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Global Christian Persecution ‘Still On The Rise’

ROME — Global oppression or persecution of Christians has increased dramatically over the past two years, Vatican News reported Monday.

Citing a recent report by the pontifical foundation Aid to the Church in Need (ACN), Vatican News noted that anti-Christian terrorist violence has seen a “sharp increase” in Nigeria where “more than 7,600 Nigerian Christians are believed to have been murdered between January 2021 and June”. 2022.”

Violence against Christians has also increased in Asian countries such as India and Sri Lanka, the article says, and India experienced “710 incidents of anti-Christian violence between January 2021 and early June 2022, often instigated by Hindu nationalists”.

FILE/A supporter of Egypt’s Coptic Christian community shouts during a protest near the UN headquarters against the Egyptian government’s treatment of its Christian minority. Coptic Christians are one of the oldest Christian populations in the world and have practiced in Egypt since the beginning of Christianity, but after some recent violent incidents, they allege persecution by Egypt’s Muslim-majority government. (Photo by Chris Hondros/Getty)

ACN published “Persecuted and Forgotten? A Report on Christians Oppressed for Their Faith 2020-22″ in London on November 16 at the start of “Red Week” (November 16-23), which culminates in Red Wednesday, when buildings, monuments and landmarks from several different countries are lit in red.

The report found that in 75% of the 24 countries surveyed, the oppression or persecution of Christians has increased over the past two years.

Nigerian Bishop Jude Arogundade, whose diocese was stormed in June by gunmen who killed more than 40 people, gave the keynote address at the UK launch of the report in parliament.

Bishop Arogundade expressed concern that “no one seems to be paying attention to the genocide” taking place in Nigeria in swaths of the North and Middle Belt.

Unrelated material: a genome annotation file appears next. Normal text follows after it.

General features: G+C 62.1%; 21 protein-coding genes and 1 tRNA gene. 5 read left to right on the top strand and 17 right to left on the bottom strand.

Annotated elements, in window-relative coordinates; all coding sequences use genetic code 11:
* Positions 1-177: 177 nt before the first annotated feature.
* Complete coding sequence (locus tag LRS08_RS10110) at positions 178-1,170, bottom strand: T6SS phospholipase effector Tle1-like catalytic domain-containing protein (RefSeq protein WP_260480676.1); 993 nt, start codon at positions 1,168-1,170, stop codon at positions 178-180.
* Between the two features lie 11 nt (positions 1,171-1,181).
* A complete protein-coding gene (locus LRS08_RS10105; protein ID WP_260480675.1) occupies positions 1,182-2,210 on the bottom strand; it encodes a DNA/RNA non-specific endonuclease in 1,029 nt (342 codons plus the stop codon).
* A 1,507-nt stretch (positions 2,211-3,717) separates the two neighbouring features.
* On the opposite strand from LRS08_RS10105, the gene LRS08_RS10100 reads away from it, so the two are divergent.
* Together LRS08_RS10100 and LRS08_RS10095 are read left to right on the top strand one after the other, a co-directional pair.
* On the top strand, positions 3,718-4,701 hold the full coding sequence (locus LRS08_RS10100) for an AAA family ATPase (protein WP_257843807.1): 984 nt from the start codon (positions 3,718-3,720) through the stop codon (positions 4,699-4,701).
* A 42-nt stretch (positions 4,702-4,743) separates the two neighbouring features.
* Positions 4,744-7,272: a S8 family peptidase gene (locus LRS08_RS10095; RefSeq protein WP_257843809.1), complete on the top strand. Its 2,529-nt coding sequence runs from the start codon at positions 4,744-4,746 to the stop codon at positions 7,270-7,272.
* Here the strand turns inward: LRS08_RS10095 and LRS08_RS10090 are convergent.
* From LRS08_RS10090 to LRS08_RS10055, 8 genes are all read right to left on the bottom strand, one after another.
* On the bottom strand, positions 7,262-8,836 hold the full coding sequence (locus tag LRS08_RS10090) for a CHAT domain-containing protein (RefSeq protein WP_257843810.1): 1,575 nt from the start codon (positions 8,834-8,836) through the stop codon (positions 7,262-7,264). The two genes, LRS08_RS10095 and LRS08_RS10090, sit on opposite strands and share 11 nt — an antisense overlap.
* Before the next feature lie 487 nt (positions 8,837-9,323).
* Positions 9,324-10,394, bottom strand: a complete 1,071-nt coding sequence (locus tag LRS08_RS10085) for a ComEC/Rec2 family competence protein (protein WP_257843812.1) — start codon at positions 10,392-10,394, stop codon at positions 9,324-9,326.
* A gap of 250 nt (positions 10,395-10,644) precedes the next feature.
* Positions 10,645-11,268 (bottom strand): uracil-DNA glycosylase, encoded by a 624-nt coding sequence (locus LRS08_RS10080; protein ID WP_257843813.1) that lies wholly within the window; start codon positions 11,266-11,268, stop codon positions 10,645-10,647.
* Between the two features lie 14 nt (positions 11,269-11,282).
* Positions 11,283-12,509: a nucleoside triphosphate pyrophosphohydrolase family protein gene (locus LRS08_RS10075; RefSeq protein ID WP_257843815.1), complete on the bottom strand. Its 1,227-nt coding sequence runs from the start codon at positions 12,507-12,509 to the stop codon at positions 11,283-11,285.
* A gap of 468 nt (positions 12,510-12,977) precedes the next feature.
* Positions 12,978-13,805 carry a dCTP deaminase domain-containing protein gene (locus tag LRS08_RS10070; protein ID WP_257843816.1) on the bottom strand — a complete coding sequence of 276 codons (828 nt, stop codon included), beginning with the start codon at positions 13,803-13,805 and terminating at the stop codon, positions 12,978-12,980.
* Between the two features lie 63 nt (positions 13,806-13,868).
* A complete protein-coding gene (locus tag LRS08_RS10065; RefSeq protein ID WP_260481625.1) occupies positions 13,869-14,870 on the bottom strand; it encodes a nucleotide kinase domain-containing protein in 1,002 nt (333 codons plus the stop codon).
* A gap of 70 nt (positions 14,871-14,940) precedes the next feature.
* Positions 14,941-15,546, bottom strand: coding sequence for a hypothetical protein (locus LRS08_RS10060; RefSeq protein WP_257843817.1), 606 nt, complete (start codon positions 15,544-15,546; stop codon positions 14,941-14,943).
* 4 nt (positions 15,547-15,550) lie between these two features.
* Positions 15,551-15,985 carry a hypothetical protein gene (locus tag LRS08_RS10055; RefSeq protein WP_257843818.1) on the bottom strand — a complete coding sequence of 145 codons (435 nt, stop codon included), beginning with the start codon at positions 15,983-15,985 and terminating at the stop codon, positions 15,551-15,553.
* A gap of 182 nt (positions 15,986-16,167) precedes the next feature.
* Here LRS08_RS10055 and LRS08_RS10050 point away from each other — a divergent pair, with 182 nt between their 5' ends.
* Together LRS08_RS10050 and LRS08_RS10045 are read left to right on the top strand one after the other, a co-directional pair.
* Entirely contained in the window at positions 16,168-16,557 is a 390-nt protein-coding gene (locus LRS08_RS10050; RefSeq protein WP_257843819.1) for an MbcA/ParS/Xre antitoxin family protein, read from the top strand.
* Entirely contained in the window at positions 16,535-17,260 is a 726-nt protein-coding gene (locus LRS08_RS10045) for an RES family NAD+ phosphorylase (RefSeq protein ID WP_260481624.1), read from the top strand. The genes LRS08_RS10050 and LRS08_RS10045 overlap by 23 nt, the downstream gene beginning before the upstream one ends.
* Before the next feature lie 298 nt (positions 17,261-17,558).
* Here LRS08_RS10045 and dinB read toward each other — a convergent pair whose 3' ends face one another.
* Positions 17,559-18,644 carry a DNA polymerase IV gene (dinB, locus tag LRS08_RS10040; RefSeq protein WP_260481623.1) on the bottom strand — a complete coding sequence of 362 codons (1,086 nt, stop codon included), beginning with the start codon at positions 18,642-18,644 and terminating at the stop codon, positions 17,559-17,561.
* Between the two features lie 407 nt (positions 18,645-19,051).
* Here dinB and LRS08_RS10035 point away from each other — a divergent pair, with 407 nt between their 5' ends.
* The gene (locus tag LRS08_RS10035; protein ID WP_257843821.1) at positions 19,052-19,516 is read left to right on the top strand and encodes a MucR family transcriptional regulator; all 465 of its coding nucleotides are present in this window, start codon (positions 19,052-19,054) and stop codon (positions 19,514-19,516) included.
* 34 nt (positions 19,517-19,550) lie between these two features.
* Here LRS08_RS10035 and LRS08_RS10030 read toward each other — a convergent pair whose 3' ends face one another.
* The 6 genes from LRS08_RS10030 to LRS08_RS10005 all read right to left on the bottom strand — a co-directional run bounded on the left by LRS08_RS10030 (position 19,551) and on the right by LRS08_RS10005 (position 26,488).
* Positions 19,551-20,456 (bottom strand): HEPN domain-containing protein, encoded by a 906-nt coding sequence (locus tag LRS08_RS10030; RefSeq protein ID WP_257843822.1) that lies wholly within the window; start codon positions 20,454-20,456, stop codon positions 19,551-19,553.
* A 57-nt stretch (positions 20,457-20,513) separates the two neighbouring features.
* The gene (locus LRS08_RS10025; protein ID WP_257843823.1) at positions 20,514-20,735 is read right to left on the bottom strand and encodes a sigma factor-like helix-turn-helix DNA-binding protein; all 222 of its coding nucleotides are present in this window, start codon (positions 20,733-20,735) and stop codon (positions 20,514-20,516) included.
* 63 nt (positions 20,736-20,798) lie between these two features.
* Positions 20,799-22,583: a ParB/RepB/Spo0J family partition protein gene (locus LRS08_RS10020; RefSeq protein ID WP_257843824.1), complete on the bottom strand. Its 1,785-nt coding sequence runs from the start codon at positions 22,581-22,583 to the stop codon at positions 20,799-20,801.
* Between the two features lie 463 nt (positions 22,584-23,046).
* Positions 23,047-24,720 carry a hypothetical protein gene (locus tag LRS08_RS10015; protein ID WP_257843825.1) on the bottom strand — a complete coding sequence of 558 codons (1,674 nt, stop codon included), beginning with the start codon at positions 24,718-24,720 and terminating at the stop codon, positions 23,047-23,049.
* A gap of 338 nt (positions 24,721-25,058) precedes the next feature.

“The world is silent as attacks on churches, their personnel and institutions have become routine. How many dead bodies are needed to get the world’s attention? He asked.

In his opening address, Arogundade said the Catholic Bishops Conference of Nigeria has repeatedly spoken out against the unprecedented insecurity situation in the country “but to no avail”.

“We have marched for life, protested and even called on the President (Muhammadu Buhari) to resign if he is unable to fulfill the fundamental objective of government – the safety of lives and property of citizens. has changed,” he said.

“With 3,478 people killed in June this year and the increase in terror cases thereafter”, it is time for governments and all people of goodwill “to force the Nigerian government to stop the genocide”, did he declare.

“Or, at the very least, seek help from other countries before Nigeria is overrun, as is the case with Afghanistan,” he added.

“The whole nation is on edge, fearing a major offensive that could sweep across the country,” he said. “Already, many embassies have been forced to close (in the past) two weeks following an intelligence report predicting (a) major attack in Abuja, Nigeria’s federal capital.”

The bishop also attempted to disabuse his listeners of the false news circulating regarding the causes of the persecution.

“This pogrom is not caused by climate change as some Western climate change ideologues believe. This is far from the case,” he said. “It is clearly the use of terrorism to accomplish an age-old ethno/religious goal. The world must stop this evil and hold the perpetrators accountable. »

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